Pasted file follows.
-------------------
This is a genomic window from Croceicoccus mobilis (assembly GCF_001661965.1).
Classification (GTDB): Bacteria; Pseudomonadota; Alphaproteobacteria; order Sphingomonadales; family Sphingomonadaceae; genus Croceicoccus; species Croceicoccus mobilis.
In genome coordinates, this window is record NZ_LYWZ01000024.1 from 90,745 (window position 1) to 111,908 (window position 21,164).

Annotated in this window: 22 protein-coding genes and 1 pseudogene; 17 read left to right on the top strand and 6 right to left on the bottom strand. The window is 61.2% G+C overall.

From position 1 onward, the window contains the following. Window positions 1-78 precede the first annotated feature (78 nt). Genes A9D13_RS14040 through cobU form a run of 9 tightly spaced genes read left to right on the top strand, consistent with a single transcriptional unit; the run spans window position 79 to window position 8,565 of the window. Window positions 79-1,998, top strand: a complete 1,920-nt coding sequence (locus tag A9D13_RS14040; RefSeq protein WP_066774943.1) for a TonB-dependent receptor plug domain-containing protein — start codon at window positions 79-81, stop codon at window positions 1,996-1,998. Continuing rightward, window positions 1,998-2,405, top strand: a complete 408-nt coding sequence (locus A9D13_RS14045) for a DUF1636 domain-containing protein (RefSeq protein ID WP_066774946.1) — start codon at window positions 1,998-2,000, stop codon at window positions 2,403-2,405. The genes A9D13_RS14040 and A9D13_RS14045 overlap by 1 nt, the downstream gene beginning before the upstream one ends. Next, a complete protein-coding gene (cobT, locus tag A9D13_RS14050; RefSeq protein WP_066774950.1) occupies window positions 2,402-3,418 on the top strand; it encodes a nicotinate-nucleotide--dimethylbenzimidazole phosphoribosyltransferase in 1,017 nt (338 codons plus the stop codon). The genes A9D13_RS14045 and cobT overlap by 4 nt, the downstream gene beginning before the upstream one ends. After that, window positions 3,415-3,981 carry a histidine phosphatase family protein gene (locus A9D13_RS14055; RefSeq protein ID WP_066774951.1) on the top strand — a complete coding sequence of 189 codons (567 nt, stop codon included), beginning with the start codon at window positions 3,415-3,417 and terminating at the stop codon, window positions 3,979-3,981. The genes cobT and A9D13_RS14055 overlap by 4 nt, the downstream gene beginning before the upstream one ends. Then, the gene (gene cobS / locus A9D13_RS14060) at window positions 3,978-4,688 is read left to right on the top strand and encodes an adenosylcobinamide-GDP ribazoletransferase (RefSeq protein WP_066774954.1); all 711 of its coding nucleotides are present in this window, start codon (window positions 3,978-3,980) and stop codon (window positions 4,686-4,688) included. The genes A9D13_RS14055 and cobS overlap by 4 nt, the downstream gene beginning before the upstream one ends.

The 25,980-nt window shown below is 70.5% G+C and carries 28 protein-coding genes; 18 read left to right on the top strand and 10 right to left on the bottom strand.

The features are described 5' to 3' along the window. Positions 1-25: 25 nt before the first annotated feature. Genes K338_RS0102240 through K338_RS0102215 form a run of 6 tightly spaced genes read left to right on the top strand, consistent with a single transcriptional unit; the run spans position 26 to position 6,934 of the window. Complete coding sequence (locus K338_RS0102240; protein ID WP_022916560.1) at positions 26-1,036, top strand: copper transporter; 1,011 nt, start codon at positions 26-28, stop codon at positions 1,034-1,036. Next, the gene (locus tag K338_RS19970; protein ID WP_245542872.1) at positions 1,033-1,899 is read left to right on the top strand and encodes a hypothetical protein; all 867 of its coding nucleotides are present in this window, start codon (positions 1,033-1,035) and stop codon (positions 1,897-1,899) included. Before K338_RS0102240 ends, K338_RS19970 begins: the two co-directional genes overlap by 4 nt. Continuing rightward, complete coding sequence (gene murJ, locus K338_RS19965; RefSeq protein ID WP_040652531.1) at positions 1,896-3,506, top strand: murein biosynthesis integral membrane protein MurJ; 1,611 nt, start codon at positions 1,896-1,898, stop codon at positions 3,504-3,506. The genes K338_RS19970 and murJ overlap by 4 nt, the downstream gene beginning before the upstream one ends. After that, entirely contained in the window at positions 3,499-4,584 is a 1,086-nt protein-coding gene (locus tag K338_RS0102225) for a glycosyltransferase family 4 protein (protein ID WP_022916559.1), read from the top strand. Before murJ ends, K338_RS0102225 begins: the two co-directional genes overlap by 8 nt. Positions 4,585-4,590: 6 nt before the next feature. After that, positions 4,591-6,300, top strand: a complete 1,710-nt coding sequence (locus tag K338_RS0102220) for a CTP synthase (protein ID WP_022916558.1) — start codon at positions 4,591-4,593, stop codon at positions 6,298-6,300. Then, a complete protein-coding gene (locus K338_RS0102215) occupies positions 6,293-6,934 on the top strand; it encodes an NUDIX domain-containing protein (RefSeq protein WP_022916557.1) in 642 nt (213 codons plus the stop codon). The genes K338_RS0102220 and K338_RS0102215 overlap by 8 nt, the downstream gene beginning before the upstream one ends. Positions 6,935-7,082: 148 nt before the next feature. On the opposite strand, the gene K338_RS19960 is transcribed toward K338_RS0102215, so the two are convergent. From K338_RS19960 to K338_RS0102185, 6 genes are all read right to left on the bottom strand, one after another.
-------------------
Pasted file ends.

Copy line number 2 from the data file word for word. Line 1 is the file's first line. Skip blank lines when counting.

Classification (GTDB): Bacteria; Pseudomonadota; Alphaproteobacteria; order Sphingomonadales; family Sphingomonadaceae; genus Croceicoccus; species Croceicoccus mobilis.